The salty ground of dry salt lakes appears as intense cyan colour in the Natural Colour RGB images.
The left hand image shows the Tuz Gölü lake in central Turkey scanned by the SEVIRI instrument. The green and blue colour beam (VIS channels 0.6 and 0.8 micrometer) contribute much more than the red colour beam of the 1.6 micron NIR channel to the satellite measured radiation. In opposition to reflection from deserts and bare grounds where the near-infrared channel contribution is very intense, the salty surface shows a similar behaviour like snow and ice (i.e. an almost complete absorption of short wave solar radiation at 1.6 micrometer).
This phenomenon is visible mainly during the summer month when water evaporates and leaves the whitish sea ground (see image below).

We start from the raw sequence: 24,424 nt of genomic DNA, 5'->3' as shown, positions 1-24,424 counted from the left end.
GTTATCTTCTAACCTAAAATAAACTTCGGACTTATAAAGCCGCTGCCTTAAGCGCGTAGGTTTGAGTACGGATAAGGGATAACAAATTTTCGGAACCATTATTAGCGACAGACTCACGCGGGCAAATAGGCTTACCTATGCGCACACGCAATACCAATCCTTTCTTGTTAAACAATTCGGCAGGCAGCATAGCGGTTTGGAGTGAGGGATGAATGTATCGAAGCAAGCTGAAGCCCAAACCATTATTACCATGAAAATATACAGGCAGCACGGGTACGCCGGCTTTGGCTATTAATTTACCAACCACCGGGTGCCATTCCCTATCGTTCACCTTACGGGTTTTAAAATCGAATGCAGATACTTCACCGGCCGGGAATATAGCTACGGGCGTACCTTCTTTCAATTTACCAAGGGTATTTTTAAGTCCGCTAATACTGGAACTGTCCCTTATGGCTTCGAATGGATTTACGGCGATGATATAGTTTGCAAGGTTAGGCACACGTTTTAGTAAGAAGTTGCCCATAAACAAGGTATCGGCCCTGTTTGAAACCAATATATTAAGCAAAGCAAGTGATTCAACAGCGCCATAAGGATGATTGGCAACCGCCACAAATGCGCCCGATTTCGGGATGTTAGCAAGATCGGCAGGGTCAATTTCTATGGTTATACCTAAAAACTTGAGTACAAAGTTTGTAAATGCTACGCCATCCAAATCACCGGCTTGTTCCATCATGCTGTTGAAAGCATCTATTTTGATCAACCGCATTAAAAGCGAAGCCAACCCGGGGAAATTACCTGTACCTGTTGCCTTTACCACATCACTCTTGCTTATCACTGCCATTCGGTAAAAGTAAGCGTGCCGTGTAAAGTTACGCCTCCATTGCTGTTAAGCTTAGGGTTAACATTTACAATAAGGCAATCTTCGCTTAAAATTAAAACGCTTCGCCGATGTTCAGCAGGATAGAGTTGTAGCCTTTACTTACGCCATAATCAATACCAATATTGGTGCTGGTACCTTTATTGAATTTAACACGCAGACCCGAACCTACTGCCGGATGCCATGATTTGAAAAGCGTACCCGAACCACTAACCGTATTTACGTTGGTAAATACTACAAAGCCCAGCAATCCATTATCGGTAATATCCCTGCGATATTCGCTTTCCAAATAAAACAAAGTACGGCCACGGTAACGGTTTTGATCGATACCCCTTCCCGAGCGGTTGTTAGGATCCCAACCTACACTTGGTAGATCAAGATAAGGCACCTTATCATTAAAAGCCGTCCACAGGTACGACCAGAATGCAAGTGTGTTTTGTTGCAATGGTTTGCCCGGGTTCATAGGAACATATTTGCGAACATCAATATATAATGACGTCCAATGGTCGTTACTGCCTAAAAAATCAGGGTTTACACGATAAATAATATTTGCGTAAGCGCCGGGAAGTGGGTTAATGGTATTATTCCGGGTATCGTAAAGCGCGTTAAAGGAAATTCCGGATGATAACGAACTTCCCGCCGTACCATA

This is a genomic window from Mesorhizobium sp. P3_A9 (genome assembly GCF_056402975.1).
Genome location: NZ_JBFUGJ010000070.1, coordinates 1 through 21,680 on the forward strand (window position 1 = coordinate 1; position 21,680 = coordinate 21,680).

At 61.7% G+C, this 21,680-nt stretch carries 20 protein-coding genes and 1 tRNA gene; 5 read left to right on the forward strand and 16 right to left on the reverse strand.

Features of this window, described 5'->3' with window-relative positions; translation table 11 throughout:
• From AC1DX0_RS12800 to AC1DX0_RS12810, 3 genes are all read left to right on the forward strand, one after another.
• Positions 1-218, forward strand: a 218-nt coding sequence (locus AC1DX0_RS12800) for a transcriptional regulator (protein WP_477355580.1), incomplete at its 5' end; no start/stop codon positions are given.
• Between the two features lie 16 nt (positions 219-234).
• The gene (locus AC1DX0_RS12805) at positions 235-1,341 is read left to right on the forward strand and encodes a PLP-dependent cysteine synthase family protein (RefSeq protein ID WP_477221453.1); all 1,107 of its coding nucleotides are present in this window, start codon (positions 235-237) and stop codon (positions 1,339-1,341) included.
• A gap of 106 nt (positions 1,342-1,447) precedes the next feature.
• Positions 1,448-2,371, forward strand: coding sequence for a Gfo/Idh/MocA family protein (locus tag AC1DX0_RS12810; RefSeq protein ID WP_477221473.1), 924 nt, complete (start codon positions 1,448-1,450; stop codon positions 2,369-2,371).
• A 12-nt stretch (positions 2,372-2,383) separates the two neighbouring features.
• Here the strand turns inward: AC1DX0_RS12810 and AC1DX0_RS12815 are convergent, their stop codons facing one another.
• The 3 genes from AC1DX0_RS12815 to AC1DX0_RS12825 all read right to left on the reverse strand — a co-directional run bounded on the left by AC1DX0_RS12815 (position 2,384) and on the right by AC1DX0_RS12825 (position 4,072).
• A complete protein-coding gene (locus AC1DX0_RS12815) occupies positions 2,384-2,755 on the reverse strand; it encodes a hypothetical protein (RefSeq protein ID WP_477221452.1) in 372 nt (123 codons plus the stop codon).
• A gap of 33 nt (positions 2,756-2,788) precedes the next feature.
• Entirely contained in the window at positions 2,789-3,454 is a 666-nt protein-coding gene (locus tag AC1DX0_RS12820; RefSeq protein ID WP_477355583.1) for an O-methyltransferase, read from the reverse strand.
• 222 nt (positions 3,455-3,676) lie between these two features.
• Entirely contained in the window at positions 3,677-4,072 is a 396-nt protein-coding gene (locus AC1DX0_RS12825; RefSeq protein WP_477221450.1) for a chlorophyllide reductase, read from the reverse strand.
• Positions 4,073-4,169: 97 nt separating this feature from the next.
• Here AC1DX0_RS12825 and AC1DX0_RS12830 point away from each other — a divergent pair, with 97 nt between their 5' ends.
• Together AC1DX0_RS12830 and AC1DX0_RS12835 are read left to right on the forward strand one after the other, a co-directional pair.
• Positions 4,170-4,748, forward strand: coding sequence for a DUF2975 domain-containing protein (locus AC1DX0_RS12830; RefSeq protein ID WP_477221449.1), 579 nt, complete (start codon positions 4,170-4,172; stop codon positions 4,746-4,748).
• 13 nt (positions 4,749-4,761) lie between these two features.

As the AVHRR sensor onboard NOAA and MetOp polar satellites has the same spectral channels in the visible and near IR range, this feature can also be seen on their Natural Colour RGB (see image below).
Explanation of the colours of salt lakes in the Natural Colour RGB (see also the recipe on the left side):
• Radiation mesured by the SEVIRI instrument of MSG in channel 1 (0.6 micron) and channel 2 (0.8 micron) contributes much more to the Natural Colour RGB than radiation measured in channel 3 (1.6 micron). Solar radiation is strongly absorbed by salt crystals at 1.6 micrometer while it is strongly reflected in both visible channels 0.6 and 0.8 micrometer. Cyan is resulting from a mixture of blue and green.